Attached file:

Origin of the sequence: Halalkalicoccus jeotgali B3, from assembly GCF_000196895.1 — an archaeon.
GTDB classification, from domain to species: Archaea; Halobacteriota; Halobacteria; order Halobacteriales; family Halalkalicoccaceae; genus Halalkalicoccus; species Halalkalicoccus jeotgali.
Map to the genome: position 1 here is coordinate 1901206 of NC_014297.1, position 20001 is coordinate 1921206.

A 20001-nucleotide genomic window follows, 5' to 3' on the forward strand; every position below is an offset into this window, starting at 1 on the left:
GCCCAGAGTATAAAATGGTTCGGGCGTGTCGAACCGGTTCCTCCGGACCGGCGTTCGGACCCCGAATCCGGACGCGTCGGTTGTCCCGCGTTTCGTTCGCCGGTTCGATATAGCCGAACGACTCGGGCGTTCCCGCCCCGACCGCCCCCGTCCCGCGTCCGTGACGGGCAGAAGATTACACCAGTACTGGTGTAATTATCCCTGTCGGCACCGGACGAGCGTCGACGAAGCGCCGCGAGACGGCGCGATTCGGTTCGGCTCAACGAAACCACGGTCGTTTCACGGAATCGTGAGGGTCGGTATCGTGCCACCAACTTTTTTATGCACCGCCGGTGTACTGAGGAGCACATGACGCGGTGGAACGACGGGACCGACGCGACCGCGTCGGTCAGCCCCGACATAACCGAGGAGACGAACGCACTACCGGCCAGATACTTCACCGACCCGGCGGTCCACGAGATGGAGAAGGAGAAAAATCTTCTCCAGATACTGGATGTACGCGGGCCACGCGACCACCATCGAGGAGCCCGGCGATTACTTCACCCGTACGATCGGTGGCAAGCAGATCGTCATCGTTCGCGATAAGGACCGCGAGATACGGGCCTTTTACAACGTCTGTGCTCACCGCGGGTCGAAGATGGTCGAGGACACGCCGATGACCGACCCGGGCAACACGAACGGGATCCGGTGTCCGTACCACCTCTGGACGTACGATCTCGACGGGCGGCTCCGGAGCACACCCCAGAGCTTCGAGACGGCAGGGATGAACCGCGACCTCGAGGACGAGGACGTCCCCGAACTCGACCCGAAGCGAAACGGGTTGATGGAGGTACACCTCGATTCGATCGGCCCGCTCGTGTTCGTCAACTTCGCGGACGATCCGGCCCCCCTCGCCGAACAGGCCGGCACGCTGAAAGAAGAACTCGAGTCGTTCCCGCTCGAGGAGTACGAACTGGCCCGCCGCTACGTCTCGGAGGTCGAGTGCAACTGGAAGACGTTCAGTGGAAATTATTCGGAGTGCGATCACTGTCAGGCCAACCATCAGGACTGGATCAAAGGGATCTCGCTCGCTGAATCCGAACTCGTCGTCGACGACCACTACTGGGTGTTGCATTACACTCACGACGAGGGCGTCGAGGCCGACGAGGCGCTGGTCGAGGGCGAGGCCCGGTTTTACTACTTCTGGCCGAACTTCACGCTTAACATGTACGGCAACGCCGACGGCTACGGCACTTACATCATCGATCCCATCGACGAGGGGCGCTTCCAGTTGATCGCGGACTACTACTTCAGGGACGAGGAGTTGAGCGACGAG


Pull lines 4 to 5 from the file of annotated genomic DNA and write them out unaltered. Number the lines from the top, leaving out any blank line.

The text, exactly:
A 20001-nucleotide genomic window follows, 5' to 3' on the forward strand; every position below is an offset into this window, starting at 1 on the left:
GCCCAGAGTATAAAATGGTTCGGGCGTGTCGAACCGGTTCCTCCGGACCGGCGTTCGGACCCCGAATCCGGACGCGTCGGTTGTCCCGCGTTTCGTTCGCCGGTTCGATATAGCCGAACGACTCGGGCGTTCCCGCCCCGACCGCCCCCGTCCCGCGTCCGTGACGGGCAGAAGATTACACCAGTACTGGTGTAATTATCCCTGTCGGCACCGGACGAGCGTCGACGAAGCGCCGCGAGACGGCGCGATTCGGTTCGGCTCAACGAAACCACGGTCGTTTCACGGAATCGTGAGGGTCGGTATCGTGCCACCAACTTTTTTATGCACCGCCGGTGTACTGAGGAGCACATGACGCGGTGGAACGACGGGACCGACGCGACCGCGTCGGTCAGCCCCGACATAACCGAGGAGACGAACGCACTACCGGCCAGATACTTCACCGACCCGGCGGTCCACGAGATGGAGAAGGAGAAAAATCTTCTCCAGATACTGGATGTACGCGGGCCACGCGACCACCATCGAGGAGCCCGGCGATTACTTCACCCGTACGATCGGTGGCAAGCAGATCGTCATCGTTCGCGATAAGGACCGCGAGATACGGGCCTTTTACAACGTCTGTGCTCACCGCGGGTCGAAGATGGTCGAGGACACGCCGATGACCGACCCGGGCAACACGAACGGGATCCGGTGTCCGTACCACCTCTGGACGTACGATCTCGACGGGCGGCTCCGGAGCACACCCCAGAGCTTCGAGACGGCAGGGATGAACCGCGACCTCGAGGACGAGGACGTCCCCGAACTCGACCCGAAGCGAAACGGGTTGATGGAGGTACACCTCGATTCGATCGGCCCGCTCGTGTTCGTCAACTTCGCGGACGATCCGGCCCCCCTCGCCGAACAGGCCGGCACGCTGAAAGAAGAACTCGAGTCGTTCCCGCTCGAGGAGTACGAACTGGCCCGCCGCTACGTCTCGGAGGTCGAGTGCAACTGGAAGACGTTCAGTGGAAATTATTCGGAGTGCGATCACTGTCAGGCCAACCATCAGGACTGGATCAAAGGGATCTCGCTCGCTGAATCCGAACTCGTCGTCGACGACCACTACTGGGTGTTGCATTACACTCACGACGAGGGCGTCGAGGCCGACGAGGCGCTGGTCGAGGGCGAGGCCCGGTTTTACTACTTCTGGCCGAACTTCACGCTTAACATGTACGGCAACGCCGACGGCTACGGCACTTACATCATCGATCCCATCGACGAGGGGCGCTTCCAGTTGATCGCGGACTACTACTTCAGGGACGAGGAGTTGAGCGACGAG